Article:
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Invasion of red imported fire ants

Posted July. 09, 2018 07:26,   

Updated July. 09, 2018 07:26


During the Korean War, a number of seeds of alien species were introduced to the peninsula along with U.S. military supplies. White heath aster, a type of chrysanthemum, was among those species. Long after the war was over, in the 1980s, it was found that the flower species was flourishing centered around Gangwon and Gyeonggi provinces. The alien plant grew so tenaciously that those of other types were pushed off from their place, which, in turn, simplified and devastated the ecosystem of plants in particular areas. As with white heath aster, ragweed was brought into the country during the Korean War, which was later classified as an invasive plant.

Snakehead fish, a popular food among Koreans, are an invasive introduced species in the United States. The name Snakehead gives you a hint that they prey on all other fish. In July 2002, thousands of juvenile snakeheads were discovered in a small pond in Crofton, Maryland. Bus an City authorities suspected that Asian immigrants had secretly released them that they could hunt to eat for their stamina and energy. They soon poisoned and removed the entire pond, killing the fish.

Around 1,000 red fire ants, native to South America, were first found at Busan's Gamman Port last September. They are one of the world’s worst invaders nominated by the International Union for Conservation of Nature (IUCN). The species has a poisonous sting that can cause pain and itching, and even death by shock. Furthermore, it does not only destroy roots of crops but also has devastating impact on reptiles and native ant populations. The red invaders are so viable and prolific that they can survive in a low temperature of -9 degrees Celsius as well as floods and droughts. In particular, they peak between June and September.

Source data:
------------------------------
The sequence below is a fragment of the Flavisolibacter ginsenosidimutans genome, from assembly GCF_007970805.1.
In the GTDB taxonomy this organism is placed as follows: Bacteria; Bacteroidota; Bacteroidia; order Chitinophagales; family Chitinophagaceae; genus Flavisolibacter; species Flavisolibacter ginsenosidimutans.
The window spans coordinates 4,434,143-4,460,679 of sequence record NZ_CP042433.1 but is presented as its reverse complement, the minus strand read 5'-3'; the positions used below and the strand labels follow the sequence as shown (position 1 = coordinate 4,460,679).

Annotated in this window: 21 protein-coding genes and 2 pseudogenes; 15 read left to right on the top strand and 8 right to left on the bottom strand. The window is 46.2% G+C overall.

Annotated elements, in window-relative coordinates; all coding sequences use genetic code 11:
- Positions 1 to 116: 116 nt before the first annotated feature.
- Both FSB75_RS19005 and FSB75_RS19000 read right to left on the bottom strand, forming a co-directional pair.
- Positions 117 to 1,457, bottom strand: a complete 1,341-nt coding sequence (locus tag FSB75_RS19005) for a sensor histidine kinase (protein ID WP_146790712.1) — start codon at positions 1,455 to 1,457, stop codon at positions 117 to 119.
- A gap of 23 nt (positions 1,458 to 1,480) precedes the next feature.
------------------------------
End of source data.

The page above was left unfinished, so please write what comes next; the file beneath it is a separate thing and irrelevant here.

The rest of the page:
Red fire ants were found once again at a container yard in Incheon Port on Friday and Saturday consecutively, which was the sixth infestation of such insects. A queen ant was found for the first time, raising fear because it lays eggs while worker ants don’t. Some concern that the species may have become naturalized and bred in Korea. Any through quarantine measure should have been taken to prevent against any possible breeding of red fire ants as early as last month when larvae were discovered in Pyeongtaek Port. The Animal and Plant Quarantine Agency said on Sunday that the alien red ants are not in the breeding stage in Korea, asking the public including cargo owners to report any case. However, even after such explanation from the authorities was announced, fears of red fire ants still remain unmitigated across the country.

Kwang-Pyo Lee kplee@donga.com